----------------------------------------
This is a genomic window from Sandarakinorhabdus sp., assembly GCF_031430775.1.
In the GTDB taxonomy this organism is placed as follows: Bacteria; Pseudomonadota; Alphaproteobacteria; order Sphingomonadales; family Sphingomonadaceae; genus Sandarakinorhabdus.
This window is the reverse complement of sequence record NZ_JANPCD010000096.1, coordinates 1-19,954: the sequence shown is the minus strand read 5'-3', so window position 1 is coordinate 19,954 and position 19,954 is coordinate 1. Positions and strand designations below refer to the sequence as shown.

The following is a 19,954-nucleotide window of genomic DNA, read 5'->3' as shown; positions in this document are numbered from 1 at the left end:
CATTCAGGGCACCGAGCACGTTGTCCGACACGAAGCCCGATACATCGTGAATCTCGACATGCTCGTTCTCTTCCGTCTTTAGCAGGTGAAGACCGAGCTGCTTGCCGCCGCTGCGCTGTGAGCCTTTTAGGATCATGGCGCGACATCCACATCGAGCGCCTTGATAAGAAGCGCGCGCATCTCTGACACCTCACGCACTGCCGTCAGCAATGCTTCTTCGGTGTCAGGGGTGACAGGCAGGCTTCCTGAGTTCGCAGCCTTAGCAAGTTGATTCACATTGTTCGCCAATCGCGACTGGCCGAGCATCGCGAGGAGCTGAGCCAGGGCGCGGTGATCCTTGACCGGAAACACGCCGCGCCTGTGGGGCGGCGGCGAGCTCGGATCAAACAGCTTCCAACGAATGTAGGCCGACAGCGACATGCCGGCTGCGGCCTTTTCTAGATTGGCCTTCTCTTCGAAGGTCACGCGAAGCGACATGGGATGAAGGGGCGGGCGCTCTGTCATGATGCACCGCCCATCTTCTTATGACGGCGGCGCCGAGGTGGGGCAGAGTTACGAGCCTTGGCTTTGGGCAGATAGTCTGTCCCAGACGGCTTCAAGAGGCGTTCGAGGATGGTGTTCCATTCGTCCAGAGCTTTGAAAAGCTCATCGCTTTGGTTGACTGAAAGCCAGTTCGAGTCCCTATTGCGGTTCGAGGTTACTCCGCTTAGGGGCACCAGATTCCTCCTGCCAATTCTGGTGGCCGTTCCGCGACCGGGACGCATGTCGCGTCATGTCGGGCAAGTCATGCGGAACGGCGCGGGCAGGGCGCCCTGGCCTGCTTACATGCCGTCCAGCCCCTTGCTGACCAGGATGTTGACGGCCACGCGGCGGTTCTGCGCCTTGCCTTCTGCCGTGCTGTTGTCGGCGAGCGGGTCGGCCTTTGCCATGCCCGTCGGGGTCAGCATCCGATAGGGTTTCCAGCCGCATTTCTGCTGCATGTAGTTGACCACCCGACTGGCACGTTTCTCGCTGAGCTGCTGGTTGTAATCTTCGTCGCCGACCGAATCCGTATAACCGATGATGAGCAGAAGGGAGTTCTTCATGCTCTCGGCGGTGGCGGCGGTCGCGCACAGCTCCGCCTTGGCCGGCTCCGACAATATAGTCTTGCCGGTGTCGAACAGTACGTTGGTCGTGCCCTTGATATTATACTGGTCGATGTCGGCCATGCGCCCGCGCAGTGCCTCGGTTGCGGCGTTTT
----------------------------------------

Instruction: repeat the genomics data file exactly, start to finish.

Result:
This is a genomic window from Sandarakinorhabdus sp., assembly GCF_031430775.1.
In the GTDB taxonomy this organism is placed as follows: Bacteria; Pseudomonadota; Alphaproteobacteria; order Sphingomonadales; family Sphingomonadaceae; genus Sandarakinorhabdus.
This window is the reverse complement of sequence record NZ_JANPCD010000096.1, coordinates 1-19,954: the sequence shown is the minus strand read 5'-3', so window position 1 is coordinate 19,954 and position 19,954 is coordinate 1. Positions and strand designations below refer to the sequence as shown.

The following is a 19,954-nucleotide window of genomic DNA, read 5'->3' as shown; positions in this document are numbered from 1 at the left end:
CATTCAGGGCACCGAGCACGTTGTCCGACACGAAGCCCGATACATCGTGAATCTCGACATGCTCGTTCTCTTCCGTCTTTAGCAGGTGAAGACCGAGCTGCTTGCCGCCGCTGCGCTGTGAGCCTTTTAGGATCATGGCGCGACATCCACATCGAGCGCCTTGATAAGAAGCGCGCGCATCTCTGACACCTCACGCACTGCCGTCAGCAATGCTTCTTCGGTGTCAGGGGTGACAGGCAGGCTTCCTGAGTTCGCAGCCTTAGCAAGTTGATTCACATTGTTCGCCAATCGCGACTGGCCGAGCATCGCGAGGAGCTGAGCCAGGGCGCGGTGATCCTTGACCGGAAACACGCCGCGCCTGTGGGGCGGCGGCGAGCTCGGATCAAACAGCTTCCAACGAATGTAGGCCGACAGCGACATGCCGGCTGCGGCCTTTTCTAGATTGGCCTTCTCTTCGAAGGTCACGCGAAGCGACATGGGATGAAGGGGCGGGCGCTCTGTCATGATGCACCGCCCATCTTCTTATGACGGCGGCGCCGAGGTGGGGCAGAGTTACGAGCCTTGGCTTTGGGCAGATAGTCTGTCCCAGACGGCTTCAAGAGGCGTTCGAGGATGGTGTTCCATTCGTCCAGAGCTTTGAAAAGCTCATCGCTTTGGTTGACTGAAAGCCAGTTCGAGTCCCTATTGCGGTTCGAGGTTACTCCGCTTAGGGGCACCAGATTCCTCCTGCCAATTCTGGTGGCCGTTCCGCGACCGGGACGCATGTCGCGTCATGTCGGGCAAGTCATGCGGAACGGCGCGGGCAGGGCGCCCTGGCCTGCTTACATGCCGTCCAGCCCCTTGCTGACCAGGATGTTGACGGCCACGCGGCGGTTCTGCGCCTTGCCTTCTGCCGTGCTGTTGTCGGCGAGCGGGTCGGCCTTTGCCATGCCCGTCGGGGTCAGCATCCGATAGGGTTTCCAGCCGCATTTCTGCTGCATGTAGTTGACCACCCGACTGGCACGTTTCTCGCTGAGCTGCTGGTTGTAATCTTCGTCGCCGACCGAATCCGTATAACCGATGATGAGCAGAAGGGAGTTCTTCATGCTCTCGGCGGTGGCGGCGGTCGCGCACAGCTCCGCCTTGGCCGGCTCCGACAATATAGTCTTGCCGGTGTCGAACAGTACGTTGGTCGTGCCCTTGATATTATACTGGTCGATGTCGGCCATGCGCCCGCGCAGTGCCTCGGTTGCGGCGTTTT